It was through my grandfather that I discovered the CBC. There was something so distinguished about him. He was so knowledgable, and I yearned to develop these qualities in myself. And so I grafted myself onto the CBC, feeling that that was a huge part of who he was.

He also left a list of 40 must read books. I always love to see lists like this; it is akin to my fascination of perusing people's bookshelves in their homes. I love to see the kinds of books people like; it is a window into their minds and souls. I'll include the list here. I hope to cross off many of them myself, in an effort to get to know my grandfather even more after his passing, and also in my effort to develop those qualities in him that I so admired. The amazing thing about this list is that this isn't something compiled by a group of literary experts whose job it is to read books like these, and it isn't a combined list of a couple of things read by many people. This is a genuine collection of one man's favourite books over the years. Once again, I think it shows why classic books really are classic. I've highlighted the books I've read so far - (21/40) but I still have a ways to go! Only three books on the list I had never heard of, so I'm interested in looking those up also.

David Martin's Top 40 books

Bible (God and his prophets)
Book of Mormon (God and his prophets)
Pride and Prejudice (Jane Austen)
David Copperfield (Charles Dickens)
War and Peace (Leo Tolstoy)
Great Expectations (Charles Dickens)
Animal Farm (George Orwell)
Complete Plays of William Shakespeare (William Shakespeare)
Doctrine and Covenants & Pearl of Great Price (God and his prophets)
Middlemarch (George Eliot)
The Wind in the Willows (Kenneth Grahame)
Tess of the d'Ubervilles (Thomas Hardy)
Jane Eyre (Charlotte Bronte)
The Jungle Book (Rudyard Kipling)
Treasure Island (Robert Louis Stevenson)
Wuthering Heights (Emily Bronte)
The Adventures of Huckleberry Finn (Mark Twain)
Alice in Wonderland - Through the Looking Glass (Lewis Carroll)
Sherlock Holmes (Arthur Conan Doyle)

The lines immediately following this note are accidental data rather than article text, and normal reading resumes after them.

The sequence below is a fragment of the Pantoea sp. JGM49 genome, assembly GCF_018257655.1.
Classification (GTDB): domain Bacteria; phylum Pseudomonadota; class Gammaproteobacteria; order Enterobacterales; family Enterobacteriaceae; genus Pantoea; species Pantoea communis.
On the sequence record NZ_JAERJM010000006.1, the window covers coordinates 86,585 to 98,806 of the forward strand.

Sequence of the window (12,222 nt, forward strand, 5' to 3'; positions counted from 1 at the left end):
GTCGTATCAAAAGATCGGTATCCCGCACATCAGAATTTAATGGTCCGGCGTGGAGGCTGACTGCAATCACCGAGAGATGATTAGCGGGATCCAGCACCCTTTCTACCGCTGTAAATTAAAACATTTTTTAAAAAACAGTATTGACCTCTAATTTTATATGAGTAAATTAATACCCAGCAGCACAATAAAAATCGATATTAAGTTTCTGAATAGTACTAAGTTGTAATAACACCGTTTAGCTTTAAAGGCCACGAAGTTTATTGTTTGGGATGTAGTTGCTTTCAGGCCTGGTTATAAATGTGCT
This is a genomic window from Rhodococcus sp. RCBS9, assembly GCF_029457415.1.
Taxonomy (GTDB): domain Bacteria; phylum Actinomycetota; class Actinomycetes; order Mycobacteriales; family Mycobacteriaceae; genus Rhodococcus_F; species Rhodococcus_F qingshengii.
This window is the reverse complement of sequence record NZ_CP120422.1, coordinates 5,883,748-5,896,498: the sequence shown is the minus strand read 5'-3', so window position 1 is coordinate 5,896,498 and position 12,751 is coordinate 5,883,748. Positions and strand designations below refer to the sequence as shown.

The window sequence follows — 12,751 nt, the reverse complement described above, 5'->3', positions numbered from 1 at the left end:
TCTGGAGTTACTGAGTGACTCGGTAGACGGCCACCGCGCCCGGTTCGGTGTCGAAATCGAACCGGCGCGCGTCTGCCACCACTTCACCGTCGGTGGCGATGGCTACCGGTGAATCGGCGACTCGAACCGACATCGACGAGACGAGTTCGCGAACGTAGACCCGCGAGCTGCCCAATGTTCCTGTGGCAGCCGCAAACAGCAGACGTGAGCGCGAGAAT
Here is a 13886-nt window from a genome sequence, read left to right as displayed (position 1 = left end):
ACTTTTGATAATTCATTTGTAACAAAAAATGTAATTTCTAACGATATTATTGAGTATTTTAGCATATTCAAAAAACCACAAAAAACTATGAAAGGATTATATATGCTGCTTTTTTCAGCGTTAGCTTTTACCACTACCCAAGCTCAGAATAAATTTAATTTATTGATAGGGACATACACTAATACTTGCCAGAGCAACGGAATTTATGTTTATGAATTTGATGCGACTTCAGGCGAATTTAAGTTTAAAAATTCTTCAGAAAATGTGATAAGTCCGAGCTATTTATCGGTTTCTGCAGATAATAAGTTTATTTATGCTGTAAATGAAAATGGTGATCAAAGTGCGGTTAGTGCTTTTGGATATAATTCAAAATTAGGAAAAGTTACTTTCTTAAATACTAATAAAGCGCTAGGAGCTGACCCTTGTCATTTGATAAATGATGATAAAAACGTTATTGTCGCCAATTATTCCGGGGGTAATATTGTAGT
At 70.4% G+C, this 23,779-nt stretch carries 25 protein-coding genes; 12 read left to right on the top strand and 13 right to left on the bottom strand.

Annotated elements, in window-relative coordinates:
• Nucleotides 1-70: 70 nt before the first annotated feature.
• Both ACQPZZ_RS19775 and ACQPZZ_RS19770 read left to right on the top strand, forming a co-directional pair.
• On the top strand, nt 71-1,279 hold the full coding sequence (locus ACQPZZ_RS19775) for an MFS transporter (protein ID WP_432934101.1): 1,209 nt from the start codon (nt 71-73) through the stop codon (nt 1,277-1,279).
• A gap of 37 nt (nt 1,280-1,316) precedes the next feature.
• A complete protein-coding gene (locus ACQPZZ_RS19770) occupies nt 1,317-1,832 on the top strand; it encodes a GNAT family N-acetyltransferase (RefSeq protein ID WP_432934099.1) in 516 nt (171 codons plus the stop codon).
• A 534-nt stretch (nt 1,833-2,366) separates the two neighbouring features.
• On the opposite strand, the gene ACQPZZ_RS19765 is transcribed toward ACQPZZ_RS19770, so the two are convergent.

Dante's Inferno (Dante Alighieri)
Gulliver's Travels (Jonathan Swift)
The Life of Samuel Johnson (James Boswell)
Moby Dick (Herman Melville)
Robinson Crusoe (Daniel Dafoe)
The Hunchback of Notre Dame (Victor Hugo)
The Illiad (Homer)
Crime and Punishment (Fyodor Dostoyevsky)
Les Miserables (Victor Hugo)
Pepys Diary (Samuel Pepys)
The Grapes of Wrath (John Steinback)
Heart of Darkness (Joseph Conrad)
Nostromo (Joseph Conrad)
Lord Jim (Joseph Conrad)
Vanity Fair (William Thackeray)
To Kill a Mocking Bird (Harper Lee)
Brave New World (Aldous Huxley)
Hans Christian Andersen's Fairy tales (Hans Christan Andersen)
Three Men in a Boat (Jerome K. Jerome)
A Tale of Two Cities (Charles Dickens)
The Travels of Marco Polo (Marco Polo)

Saturday, 24 September 2011

Uh oh - I'm in trouble

I have just discovered an absolutely fabulous online digital sheet music website. Yesterday I was searching for the music of the song "Give Me Jesus" that my friend sang, and this website popped up on the search. Quick and easy as all that, I had the sheet music, and had the option of printing it in several different keys (to fit my range).

Today I found some music that I've been looking for for years. I've tried to scribe it out myself, listening to the recording, but my music ear training has never been fabulous and I never got it quite right. Then, just like that, it's in my hands.